The first in a series of four animated oral histories, depicting people’s memories of life in Truro and the influence that City Hall / Hall For Cornwall has had to their lives. Episode one features lifelong Truro resident John McLoughlin who has many a tale to tell of life at City Hall’s famous Fatstock markets as well as life as a Hall For Cornwall volunteer.
The second in a series of four animated oral histories, depicting people’s memories of life in Truro and inside City Hall / Hall For Cornwall. Episode Two features an interview with Bryan Churcher who has been integral in Hall For Cornwall’s transformation as part of the Appeal Group and a past chair of the Fundraising Group. Hear him share the story of his parent’s marriage at Truro Cathedral and the experience of holidaying in Cornwall before relocating to the county and his support of a wide range of charitable fundraising projects.
The third in a series of four animated oral histories, depicting people’s memories of life in Truro at City Hall and Hall For Cornwall. Episode Three features an interview with Roger Heayn who’s life is utterly entwined with Truro and the buildings of Lemon Quay. Hear his memories of WWII in Truro and the experiences of being a school boy in Truro during a bomb explosion.
The fourth in a series of four animated oral histories, depicting people’s memories of life in Truro at City Hall and Hall For Cornwall. Episode four features the story of Christine Holmes who volunteered at the Hall For Cornwall from its beginnings in 1997, right up until it’s final performance prior to transformation in 2018.
The first podcast in a micro-series, commissioned by Hall For Cornwall with journalist Karen Pirie. In the first episode, hear from BBC Radio Cornwall DJ and former Front Of House Manager Debbie McCrory. Listen to her tales of scandal, intrigue and backstage gossip with a whole host of stars who have graced Hall For Cornwall’s stage over the years. Series recorded pre-Covid.
The second podcast in a micro-series, commissioned by Hall For Cornwall with journalist Karen Pirie. In the second episode, hear from an impressive trio who frequently work together at Hall For Cornwall. Actor Ed Rowe, Director Simon Harvey and musical director Richard Healey. Hear their discussion of their hopes for the future of the theatre, what they enjoy about working together and what Cornwall can offer by way of support for the creative industries. Series recorded pre-Covid.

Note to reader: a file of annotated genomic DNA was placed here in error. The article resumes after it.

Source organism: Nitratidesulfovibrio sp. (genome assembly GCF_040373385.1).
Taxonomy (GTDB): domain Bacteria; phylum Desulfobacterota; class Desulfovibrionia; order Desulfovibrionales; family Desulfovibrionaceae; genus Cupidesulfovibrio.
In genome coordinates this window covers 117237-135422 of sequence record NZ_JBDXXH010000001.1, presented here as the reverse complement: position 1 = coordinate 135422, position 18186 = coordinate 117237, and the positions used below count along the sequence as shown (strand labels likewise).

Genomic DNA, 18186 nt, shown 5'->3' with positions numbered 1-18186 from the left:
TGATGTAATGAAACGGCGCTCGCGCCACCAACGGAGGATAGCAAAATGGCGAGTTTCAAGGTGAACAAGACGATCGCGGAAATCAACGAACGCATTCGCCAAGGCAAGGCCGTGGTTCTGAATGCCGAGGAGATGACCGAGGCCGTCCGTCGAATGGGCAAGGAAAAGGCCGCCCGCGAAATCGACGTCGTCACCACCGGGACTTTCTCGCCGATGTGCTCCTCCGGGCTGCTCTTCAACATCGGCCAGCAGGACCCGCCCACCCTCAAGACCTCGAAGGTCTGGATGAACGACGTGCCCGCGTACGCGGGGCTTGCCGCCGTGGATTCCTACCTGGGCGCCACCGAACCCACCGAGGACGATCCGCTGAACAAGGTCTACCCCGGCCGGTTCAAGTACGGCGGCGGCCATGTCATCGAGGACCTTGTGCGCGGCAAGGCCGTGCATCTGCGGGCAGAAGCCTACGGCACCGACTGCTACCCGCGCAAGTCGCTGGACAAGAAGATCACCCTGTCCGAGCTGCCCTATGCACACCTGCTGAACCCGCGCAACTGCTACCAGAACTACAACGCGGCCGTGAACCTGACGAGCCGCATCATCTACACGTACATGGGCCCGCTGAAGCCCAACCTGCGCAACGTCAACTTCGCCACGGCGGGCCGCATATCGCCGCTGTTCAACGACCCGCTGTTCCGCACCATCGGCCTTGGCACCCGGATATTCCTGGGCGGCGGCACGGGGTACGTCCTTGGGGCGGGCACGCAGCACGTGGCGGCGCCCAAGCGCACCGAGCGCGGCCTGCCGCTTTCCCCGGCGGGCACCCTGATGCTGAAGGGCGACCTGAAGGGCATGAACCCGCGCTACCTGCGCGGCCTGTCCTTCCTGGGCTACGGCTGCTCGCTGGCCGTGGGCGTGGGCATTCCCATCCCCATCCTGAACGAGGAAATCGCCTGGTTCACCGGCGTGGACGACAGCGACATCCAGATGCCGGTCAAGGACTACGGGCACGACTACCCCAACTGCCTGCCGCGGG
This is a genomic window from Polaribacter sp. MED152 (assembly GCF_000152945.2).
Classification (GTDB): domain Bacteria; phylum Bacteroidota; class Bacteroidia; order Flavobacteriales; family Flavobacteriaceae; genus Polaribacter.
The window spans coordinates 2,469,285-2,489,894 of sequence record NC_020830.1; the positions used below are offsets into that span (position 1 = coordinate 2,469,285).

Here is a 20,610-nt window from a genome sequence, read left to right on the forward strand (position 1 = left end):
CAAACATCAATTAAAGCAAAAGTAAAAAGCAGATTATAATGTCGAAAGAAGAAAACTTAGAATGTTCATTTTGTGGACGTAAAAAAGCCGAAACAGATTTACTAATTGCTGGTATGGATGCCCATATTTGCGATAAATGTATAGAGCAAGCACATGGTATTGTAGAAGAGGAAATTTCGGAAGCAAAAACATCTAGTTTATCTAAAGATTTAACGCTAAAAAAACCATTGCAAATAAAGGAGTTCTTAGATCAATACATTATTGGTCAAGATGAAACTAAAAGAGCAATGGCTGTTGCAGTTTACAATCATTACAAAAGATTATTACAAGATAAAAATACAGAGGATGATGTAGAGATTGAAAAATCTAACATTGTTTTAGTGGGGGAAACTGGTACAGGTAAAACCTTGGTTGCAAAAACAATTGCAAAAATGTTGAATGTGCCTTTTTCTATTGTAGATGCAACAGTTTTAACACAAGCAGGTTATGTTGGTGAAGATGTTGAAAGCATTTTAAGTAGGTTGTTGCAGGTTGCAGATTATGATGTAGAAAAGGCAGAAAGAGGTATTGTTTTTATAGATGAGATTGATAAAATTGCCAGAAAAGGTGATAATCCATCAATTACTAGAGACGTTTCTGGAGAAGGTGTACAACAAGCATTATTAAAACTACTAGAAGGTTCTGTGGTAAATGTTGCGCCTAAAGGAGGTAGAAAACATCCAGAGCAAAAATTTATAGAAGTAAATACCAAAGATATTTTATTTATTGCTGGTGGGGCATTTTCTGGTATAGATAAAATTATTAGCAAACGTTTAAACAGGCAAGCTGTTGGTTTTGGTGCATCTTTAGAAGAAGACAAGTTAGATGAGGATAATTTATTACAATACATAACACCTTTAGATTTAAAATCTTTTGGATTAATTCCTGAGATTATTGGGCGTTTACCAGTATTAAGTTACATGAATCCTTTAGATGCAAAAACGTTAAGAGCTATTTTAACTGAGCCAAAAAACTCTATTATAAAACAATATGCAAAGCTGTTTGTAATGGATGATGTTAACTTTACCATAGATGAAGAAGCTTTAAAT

The third podcast in a micro-series, commissioned by Hall For Cornwall with journalist Karen Pirie. In the third episode, Karen interviews Hall For Cornwall CEO Julien Boast and theatre advocate and loyal friend of the theatre, Sue Ferguson. Hear their thoughts on the transformation of the hall and exciting plans for the future. Series recorded pre-Covid.
Keith 1 : the annexe was used a lot for different things, including rehearsals for the main shows. One Saturday evening we had a singing rehearsal in the annexe. There had been a caged bird show in building next door and the birds tried to join n the singing.
Chris : it used to be used for teas for the cast between the matinees and the main evening show. On the last night everyone on the stage would be presented with a gift and during that day families would be coming in with presents which were stored in the annexe until after the final performance had ended.
Keith 1 : we also entertained it to entertain other societies from across Cornwall. We also went to other places.
Keith 2 : when you had a show which was very popular you would open up the annexe as well – there was restricted views but it let more people in.
Joyce : there was a proper bar in the annexe
Joyce : My father Cecil Gill , known as “Cec’, did the sound for all TAODS productions for more than 50 years. He owned an electrical shop in Pydar Street and as well as doing the sound for TAODS, also provided the sound for key events in Truro, such as the Mayor Making and the Fatstock shows via his van with speakers on the top.
Keith 1 : Back then health and safety was not thought off and I remember having to climb up a ladder to the beam at the top of the stage and then having to shuffle on my bottom along the beam dragging electrical cables behind me while Cec was shouting instructions from below. Cec also used to go to the City Hall the night before ticket went on sale to supervise the people who were camping out.
Joyce : Ann and Jill always used to camp out in front of the hall overnight before a show so they would first in the queue to buy them. Keith 1 : eventually more people started queuing overnight and one day there was a big queue with dozens of people camping out to get the best tickets. It was a really rough night with wind and rain and they were all getting wet, cold and miserable when the caretaker opened up one of the dressing rooms so they could sleep inside.